A principled approach to a negotiation is always to be preferred. Where ever possible an offer should be justified and explained. Even more effective is when an offer can be directly connected to specific evidence. To reference an easy example, a plaintiff might direct a defendant to pre-accident income tax returns in circumstances where a baseline for a loss of income is to be established. A defendant might direct a plaintiff to the plaintiff’s income tax returns in circumstances where the plaintiff’s offer is predicated upon a baseline not reflective of the past income as established in the returns.
Do you or the mediator present your final offer?
The best mediation resolves without either party presenting a final offer. An appropriate figure naturally develops between the parties representing the last compromise that both parties will make to their position. However, where a final offer is to be presented, there is a relatively common strategy of counsel presenting that offer directly. Typically, it is an approach that I would only recommend in cases where the solicitors have a positive working connection, and the decision makers also have enjoyed a positive working environment. In the absence of the right dynamic, the direct presentation of an offer can be perceived as an ultimatum.
Avoiding mediation impasse involves many of the issues discussed above in this paper, and the previous papers. Choose a mediator carefully; one who you believe will be of assistance in brokering the relationship necessary to develop the process into a negotiation. Ensure that the decision makers are present and empowered to make the hard decisions asked of them.
All negotiations develop some form of impasse, and that is when the real work of the mediator begins. However, litigants who are motivated to settle should be mindful to do whatever they can to avoid impasse. Drawing lines in the negotiation, or using language to send the message that further compromise and flexibility are no longer possible creates impasse as the litigant’s position must then be supported to preserve credibility. Moderated language typically sends the correct message without boxing the negotiation into an impasse.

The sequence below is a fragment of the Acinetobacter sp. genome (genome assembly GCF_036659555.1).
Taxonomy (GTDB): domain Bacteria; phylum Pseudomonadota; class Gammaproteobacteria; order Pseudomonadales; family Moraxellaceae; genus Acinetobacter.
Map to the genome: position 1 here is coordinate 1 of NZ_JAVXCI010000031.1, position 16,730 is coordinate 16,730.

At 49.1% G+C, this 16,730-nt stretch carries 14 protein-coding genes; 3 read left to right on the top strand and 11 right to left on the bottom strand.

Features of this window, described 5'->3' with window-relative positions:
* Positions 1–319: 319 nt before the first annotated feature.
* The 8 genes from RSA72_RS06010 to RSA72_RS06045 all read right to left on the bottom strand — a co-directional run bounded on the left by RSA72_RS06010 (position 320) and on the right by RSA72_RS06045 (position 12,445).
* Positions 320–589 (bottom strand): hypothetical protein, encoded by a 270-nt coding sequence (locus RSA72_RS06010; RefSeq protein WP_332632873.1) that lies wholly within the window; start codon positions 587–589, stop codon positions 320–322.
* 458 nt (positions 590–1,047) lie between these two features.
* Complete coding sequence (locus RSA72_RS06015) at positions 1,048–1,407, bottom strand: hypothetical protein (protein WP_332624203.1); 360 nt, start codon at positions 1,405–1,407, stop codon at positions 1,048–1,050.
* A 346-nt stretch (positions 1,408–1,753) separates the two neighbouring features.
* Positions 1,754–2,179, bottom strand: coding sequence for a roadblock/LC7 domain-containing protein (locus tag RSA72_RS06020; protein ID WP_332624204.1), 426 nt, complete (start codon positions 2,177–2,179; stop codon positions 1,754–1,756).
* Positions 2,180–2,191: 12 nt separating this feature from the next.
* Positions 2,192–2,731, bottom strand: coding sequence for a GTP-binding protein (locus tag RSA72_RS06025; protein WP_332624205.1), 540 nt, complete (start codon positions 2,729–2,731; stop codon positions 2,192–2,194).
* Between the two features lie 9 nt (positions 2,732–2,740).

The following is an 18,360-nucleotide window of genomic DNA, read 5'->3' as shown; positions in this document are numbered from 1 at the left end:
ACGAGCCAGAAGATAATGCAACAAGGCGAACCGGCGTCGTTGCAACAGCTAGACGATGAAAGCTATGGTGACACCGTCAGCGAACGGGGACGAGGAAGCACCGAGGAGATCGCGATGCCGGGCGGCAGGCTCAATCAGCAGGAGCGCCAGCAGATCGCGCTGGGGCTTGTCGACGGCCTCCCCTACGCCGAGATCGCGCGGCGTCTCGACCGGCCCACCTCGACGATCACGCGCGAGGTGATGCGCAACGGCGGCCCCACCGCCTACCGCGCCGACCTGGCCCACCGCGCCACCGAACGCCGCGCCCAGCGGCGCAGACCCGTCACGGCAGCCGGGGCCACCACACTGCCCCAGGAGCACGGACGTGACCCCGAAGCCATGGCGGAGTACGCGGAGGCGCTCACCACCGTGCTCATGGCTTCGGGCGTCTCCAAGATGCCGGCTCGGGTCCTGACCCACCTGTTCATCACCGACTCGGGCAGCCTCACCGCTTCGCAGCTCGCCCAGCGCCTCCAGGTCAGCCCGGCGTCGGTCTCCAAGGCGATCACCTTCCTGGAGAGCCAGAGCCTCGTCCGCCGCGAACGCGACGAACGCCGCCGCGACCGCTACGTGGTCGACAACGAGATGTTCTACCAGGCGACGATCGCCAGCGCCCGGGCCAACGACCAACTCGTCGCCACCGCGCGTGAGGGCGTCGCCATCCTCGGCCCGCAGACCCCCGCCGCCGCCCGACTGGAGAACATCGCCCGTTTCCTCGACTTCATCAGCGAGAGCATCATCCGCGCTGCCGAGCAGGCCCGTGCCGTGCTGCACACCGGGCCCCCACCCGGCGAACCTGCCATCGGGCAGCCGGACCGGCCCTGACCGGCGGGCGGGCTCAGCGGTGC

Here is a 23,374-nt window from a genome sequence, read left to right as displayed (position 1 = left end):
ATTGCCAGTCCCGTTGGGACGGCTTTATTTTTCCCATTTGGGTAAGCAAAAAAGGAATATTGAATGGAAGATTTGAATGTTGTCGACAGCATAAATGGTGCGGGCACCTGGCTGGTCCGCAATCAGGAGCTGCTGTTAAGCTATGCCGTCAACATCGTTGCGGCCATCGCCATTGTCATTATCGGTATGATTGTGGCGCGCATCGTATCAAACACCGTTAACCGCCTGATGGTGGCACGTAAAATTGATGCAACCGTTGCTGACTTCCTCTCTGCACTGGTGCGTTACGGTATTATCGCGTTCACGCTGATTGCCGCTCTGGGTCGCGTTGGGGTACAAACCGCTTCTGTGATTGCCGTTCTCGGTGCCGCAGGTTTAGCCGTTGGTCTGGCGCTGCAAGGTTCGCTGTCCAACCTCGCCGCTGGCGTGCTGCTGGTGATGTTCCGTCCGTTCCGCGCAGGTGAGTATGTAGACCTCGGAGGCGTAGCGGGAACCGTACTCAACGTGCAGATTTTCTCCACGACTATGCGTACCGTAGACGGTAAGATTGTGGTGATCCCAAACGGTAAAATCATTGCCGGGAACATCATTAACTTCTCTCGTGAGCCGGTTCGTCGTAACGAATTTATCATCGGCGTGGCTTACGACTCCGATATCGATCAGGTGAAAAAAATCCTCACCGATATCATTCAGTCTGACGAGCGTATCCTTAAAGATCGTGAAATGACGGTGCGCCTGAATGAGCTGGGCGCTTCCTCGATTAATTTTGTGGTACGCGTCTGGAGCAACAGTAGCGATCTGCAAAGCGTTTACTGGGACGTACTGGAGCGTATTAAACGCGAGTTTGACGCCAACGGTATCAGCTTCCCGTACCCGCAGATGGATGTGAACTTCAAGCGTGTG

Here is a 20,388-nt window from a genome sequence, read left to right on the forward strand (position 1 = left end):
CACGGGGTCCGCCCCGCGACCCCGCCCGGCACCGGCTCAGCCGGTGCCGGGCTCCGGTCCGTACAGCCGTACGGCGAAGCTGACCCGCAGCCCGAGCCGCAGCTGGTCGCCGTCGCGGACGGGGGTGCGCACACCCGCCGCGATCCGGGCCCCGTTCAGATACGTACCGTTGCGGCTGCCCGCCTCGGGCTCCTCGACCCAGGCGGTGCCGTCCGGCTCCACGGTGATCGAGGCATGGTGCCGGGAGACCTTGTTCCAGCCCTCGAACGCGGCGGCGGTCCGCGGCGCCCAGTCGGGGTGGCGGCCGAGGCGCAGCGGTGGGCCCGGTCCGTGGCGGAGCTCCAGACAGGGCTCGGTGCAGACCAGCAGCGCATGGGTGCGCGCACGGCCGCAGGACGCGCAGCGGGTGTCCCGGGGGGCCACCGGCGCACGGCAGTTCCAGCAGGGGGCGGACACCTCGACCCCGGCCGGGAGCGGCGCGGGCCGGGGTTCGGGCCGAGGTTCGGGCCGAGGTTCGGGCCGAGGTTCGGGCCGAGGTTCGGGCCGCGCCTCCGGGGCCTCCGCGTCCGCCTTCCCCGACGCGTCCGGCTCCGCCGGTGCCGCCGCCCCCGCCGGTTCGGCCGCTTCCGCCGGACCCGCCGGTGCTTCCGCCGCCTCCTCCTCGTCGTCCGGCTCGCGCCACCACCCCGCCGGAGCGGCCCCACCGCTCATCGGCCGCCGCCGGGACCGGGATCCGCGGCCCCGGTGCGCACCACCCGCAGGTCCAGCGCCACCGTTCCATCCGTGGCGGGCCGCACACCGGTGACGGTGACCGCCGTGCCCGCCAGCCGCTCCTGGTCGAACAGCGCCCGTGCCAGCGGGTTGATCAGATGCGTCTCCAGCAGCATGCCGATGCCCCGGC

As an impasse develops it is usually helpful to re-visit the core issues in the litigation. A re-evaluation of the risk analysis that started the negotiation and a re-consideration of the expenses that will ensue once the tipping point is passed should be all that is required.
Where impasse does occur, a good mediator will usually have two or three strategies to assist in working through the impasse.
If mediation does not resolve due to impasse, make sure that the impasse is real. An impasse that derives from ego does nothing to advance the interests of a litigant.
Closing the deal
A negotiation ends well when both sides are equally unhappy with the result.
A well done negotiation usually points to an obvious conclusion. The challenge is dragging the parties to that conclusion. By the end of the negotiation, the litigants are tired, and every good point has been made two or three times already in the quest to minimize the gap. Each litigant feels that they have compromised as much as they can, and the lawyers begin to pack up their bags and find their coats.
This is the right time to start calculating the costs of a trial. Think about the witnesses to be called, and their preparation time. Think about the experts yet to be retained, and the disbursements to be spent in preparing for trial. The simple fact is that our legal system has become more complicated. The number of documents in a file has grown exponentially, and, the amounts at stake have increased. As a result, trials have become longer, and consequently, more expensive. Concern over the costs of litigation settles many cases, and should, represent a significant factor in closing the deal.